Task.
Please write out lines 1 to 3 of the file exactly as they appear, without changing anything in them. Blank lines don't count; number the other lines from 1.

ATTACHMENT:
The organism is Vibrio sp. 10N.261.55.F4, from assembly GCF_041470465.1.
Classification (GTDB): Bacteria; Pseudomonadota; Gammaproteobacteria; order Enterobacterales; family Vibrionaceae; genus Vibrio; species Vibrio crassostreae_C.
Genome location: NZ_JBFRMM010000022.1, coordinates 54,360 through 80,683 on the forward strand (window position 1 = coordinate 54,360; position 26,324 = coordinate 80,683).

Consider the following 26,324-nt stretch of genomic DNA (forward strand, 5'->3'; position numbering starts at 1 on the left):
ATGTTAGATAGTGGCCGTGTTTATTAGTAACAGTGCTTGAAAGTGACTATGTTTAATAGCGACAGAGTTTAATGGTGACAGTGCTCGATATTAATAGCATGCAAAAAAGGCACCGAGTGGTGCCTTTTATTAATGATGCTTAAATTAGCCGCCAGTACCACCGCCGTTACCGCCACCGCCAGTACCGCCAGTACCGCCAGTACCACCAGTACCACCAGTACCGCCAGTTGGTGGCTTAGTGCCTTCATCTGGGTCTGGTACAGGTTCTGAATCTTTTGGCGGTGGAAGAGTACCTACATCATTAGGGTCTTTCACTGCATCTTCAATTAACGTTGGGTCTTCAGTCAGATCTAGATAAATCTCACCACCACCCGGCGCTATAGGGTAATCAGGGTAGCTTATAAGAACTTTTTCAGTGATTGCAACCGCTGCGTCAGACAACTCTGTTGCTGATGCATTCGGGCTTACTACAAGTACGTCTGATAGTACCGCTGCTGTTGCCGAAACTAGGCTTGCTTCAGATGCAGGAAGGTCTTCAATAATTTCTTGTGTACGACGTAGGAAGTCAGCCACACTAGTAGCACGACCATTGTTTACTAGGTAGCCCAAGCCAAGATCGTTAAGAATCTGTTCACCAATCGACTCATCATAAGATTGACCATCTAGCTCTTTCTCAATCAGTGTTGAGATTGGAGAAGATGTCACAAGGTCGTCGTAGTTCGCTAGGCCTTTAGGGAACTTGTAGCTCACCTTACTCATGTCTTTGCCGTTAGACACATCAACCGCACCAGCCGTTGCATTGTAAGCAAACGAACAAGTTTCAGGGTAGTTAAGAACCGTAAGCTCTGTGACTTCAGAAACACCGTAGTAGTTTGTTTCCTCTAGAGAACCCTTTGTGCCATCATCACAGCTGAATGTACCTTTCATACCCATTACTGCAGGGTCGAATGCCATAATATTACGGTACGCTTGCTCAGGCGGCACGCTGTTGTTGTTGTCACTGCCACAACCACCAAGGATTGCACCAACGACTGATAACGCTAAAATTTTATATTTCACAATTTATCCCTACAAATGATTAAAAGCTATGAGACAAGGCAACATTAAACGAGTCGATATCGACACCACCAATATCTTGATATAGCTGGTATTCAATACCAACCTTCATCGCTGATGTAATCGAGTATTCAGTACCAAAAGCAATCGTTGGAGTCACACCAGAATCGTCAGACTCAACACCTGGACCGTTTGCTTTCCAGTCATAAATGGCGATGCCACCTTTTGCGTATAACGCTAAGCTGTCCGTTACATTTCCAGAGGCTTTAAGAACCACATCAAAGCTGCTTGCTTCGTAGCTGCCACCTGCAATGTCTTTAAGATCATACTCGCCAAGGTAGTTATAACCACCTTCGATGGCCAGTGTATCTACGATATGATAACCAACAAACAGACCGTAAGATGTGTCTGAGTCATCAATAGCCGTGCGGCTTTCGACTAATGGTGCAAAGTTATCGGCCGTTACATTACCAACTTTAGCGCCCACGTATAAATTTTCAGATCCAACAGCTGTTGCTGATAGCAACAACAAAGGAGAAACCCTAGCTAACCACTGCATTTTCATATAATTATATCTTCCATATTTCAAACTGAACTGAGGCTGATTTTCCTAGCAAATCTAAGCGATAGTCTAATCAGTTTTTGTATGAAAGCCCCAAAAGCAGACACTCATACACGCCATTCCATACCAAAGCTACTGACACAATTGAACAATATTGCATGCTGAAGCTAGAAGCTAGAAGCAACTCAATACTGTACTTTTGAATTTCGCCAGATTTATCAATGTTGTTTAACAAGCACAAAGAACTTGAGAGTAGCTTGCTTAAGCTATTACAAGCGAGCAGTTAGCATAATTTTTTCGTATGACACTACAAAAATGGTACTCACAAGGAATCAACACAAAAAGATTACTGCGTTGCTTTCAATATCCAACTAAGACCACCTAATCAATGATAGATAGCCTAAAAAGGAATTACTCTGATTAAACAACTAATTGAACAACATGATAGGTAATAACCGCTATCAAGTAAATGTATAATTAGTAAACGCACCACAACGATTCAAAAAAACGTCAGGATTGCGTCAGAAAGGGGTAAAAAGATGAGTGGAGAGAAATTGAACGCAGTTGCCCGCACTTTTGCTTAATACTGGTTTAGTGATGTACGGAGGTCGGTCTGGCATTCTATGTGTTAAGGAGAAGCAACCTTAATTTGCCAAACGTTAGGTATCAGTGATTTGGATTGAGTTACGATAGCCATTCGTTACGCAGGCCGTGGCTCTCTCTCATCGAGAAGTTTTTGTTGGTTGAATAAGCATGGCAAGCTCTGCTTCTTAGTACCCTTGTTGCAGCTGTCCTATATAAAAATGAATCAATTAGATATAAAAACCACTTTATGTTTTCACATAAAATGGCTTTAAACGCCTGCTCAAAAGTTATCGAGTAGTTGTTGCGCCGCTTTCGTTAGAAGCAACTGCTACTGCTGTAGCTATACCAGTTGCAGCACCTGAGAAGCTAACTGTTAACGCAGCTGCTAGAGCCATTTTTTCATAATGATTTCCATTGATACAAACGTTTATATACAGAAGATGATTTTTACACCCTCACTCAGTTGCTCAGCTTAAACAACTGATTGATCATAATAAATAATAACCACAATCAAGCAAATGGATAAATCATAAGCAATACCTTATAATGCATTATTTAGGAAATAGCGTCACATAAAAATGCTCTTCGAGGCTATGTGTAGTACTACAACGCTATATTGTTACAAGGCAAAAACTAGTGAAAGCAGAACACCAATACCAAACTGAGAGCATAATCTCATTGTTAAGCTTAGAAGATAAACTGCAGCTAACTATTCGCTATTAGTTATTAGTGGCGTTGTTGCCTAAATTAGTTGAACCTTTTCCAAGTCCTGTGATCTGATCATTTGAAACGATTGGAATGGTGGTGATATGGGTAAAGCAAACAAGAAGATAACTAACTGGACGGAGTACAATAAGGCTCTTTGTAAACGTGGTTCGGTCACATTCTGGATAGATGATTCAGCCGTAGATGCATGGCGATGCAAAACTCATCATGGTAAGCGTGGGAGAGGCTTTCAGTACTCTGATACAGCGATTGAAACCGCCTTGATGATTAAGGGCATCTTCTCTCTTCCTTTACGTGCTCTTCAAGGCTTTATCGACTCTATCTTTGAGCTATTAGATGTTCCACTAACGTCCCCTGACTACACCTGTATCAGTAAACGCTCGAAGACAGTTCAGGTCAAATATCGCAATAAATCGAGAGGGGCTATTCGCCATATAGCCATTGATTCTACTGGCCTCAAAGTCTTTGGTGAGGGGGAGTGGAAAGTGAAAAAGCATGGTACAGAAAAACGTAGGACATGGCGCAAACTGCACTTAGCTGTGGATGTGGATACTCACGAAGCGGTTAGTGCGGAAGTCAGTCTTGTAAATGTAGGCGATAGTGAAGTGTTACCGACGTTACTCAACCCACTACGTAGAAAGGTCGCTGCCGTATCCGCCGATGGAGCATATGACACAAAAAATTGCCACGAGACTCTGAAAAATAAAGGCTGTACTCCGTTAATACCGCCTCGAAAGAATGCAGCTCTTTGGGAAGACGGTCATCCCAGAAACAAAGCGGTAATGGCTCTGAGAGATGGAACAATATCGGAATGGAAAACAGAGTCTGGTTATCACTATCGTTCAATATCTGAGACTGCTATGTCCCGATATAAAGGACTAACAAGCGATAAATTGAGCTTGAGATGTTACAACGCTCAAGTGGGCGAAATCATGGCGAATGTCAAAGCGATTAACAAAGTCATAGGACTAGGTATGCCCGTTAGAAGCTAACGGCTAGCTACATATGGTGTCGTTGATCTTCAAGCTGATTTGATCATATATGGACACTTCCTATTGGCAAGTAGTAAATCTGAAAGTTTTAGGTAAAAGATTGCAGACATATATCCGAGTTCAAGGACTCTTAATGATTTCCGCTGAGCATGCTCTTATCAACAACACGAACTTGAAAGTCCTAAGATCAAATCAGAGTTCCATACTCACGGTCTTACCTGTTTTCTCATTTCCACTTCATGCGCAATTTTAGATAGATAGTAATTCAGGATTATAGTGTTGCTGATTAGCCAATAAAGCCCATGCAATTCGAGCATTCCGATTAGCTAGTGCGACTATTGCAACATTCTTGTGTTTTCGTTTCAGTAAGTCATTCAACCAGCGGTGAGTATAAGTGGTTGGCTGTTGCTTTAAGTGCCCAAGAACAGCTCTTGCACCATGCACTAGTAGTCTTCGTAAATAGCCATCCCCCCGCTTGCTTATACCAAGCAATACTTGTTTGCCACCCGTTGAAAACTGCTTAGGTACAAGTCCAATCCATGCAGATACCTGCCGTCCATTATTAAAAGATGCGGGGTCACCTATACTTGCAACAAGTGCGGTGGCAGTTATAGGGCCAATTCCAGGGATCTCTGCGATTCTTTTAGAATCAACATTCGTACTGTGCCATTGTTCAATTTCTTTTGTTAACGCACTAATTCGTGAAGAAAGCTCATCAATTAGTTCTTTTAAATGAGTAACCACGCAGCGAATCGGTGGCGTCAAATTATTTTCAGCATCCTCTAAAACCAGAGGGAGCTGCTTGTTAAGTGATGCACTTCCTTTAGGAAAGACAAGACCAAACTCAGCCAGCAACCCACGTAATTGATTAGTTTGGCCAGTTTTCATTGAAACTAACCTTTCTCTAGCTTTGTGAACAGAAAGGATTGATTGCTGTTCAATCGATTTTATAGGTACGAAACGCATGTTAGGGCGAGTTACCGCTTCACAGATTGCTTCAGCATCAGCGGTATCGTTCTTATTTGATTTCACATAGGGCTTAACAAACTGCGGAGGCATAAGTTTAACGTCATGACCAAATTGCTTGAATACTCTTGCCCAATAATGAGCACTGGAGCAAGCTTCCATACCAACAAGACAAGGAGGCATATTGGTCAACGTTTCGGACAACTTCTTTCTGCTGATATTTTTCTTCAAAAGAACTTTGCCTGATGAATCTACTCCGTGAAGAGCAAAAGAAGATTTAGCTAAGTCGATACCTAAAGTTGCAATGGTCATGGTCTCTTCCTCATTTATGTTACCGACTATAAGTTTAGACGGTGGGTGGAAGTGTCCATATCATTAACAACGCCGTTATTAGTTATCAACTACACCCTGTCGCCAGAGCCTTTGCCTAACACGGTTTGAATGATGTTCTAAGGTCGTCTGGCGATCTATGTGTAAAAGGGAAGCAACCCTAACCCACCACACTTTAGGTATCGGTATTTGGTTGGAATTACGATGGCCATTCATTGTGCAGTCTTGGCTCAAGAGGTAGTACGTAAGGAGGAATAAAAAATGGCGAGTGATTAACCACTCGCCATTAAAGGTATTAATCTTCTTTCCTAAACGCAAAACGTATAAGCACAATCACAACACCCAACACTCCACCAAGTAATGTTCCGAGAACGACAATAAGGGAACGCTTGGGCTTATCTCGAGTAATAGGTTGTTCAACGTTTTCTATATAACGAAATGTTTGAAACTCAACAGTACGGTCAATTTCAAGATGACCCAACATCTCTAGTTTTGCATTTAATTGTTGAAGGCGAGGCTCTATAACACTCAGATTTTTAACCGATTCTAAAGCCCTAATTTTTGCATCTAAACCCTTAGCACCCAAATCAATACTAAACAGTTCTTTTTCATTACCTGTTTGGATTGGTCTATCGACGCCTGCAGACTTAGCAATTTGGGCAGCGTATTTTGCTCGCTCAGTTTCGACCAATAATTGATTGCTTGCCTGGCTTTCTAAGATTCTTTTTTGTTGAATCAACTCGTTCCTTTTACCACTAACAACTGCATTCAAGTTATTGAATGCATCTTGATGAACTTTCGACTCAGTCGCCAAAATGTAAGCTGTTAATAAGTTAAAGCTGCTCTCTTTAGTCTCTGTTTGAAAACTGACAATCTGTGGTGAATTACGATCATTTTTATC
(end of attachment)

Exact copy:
The organism is Vibrio sp. 10N.261.55.F4, from assembly GCF_041470465.1.
Classification (GTDB): Bacteria; Pseudomonadota; Gammaproteobacteria; order Enterobacterales; family Vibrionaceae; genus Vibrio; species Vibrio crassostreae_C.
Genome location: NZ_JBFRMM010000022.1, coordinates 54,360 through 80,683 on the forward strand (window position 1 = coordinate 54,360; position 26,324 = coordinate 80,683).